Let your plants get used to their new environment. Set them in a warm, sunny spot for 34 to 48 hours so they can recover from their trip before being planted.
1. Location, location
Find the right spot for your plant. Check each plant’s tag for information on how much sun your plan’s need. Growing tip: if your plant needs full sun, a south-facing area will give you the most sunlight. If your plan can grow in part shade, an east or west-facing window might be enough.
2. Soil & drainage
Making sure your container has holes to allow excess water to drain is vital to your plant’s health! We recommend planting your Bonnie Plant in Miracle-Gro Potting Mix for containers, or Miracle-Gro Garden Soil for planting in ground.
3. Hungry plants
Feeding your plants is one of the best ways to improve your plant’s health and maximize your harvest. We recommend feeding with Miracle-Gro plant food when you transplant, and feeding regularly following label directions for best results.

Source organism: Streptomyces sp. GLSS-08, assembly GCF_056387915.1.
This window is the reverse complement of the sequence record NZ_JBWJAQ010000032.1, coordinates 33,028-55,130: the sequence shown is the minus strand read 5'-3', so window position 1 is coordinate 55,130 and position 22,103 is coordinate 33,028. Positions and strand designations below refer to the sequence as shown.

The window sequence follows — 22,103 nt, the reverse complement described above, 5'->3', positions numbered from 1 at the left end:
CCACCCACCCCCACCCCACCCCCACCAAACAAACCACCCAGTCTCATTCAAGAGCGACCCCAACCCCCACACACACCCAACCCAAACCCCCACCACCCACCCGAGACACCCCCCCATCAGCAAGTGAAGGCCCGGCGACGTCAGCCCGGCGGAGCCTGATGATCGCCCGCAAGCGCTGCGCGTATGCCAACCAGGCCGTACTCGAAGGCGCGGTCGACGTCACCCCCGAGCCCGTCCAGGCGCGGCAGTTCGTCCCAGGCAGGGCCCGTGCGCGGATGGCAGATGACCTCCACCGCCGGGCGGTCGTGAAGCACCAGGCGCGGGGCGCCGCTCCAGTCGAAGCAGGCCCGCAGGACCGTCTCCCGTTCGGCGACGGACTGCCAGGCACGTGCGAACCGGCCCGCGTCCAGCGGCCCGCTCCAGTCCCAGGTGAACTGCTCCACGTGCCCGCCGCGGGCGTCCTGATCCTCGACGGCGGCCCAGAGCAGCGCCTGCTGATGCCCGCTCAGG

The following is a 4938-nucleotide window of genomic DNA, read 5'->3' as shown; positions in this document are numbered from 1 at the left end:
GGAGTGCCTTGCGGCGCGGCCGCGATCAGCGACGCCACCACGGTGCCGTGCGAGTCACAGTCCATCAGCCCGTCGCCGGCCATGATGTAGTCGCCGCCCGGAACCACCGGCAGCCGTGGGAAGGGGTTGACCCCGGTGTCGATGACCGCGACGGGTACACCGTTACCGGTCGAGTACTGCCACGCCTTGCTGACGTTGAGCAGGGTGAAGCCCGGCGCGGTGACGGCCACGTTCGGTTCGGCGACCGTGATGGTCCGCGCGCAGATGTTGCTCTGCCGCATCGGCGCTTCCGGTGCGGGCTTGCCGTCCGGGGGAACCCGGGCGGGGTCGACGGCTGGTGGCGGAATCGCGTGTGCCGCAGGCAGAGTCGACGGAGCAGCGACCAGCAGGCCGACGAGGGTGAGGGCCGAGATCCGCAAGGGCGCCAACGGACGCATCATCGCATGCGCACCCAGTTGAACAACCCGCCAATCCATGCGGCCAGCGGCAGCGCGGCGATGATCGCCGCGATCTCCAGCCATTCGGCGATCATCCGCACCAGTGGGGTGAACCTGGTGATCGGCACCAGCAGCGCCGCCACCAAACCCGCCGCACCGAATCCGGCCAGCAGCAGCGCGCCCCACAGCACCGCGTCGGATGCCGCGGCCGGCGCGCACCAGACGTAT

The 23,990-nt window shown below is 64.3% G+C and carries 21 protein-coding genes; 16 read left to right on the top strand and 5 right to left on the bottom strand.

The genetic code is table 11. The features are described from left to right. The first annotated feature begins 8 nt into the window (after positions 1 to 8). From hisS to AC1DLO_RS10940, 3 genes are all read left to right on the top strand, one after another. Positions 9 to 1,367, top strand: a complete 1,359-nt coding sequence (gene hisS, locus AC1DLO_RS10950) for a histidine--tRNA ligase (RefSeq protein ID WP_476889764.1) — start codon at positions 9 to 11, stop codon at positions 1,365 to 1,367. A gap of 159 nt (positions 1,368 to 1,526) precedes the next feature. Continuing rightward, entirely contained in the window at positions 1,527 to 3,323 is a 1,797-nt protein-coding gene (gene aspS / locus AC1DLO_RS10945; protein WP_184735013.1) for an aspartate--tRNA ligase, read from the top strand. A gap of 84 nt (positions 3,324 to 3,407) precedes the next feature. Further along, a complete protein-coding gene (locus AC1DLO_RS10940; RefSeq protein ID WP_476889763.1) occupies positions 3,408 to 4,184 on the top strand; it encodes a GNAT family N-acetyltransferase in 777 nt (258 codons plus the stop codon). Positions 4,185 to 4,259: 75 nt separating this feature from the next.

Where do my Bonnie Plants® come from?
Not far from where you are! We have over 70 growing stations spread across the country, so our plants don’t have to travel far to make it to your garden. That means less time spent in transit, which is better for the plants and for the planet, too. What’s more, each growing station grows varieties that tend to perform well in that particular region, so you don’t have to wonder whether the Bonnie veggies and herbs you buy are suitable for the area you live in.
Does Bonnie sell GMO plants?
No. Every plant we sell is grown from non-GMO seed.
How do I know if a plant is suitable to grow in my area?
Most of the vegetable and herb plants we sell on this site can be grown outdoors throughout the Continental US - however it is important to transplant your starter plant at the right time based on the weather and climate in your area.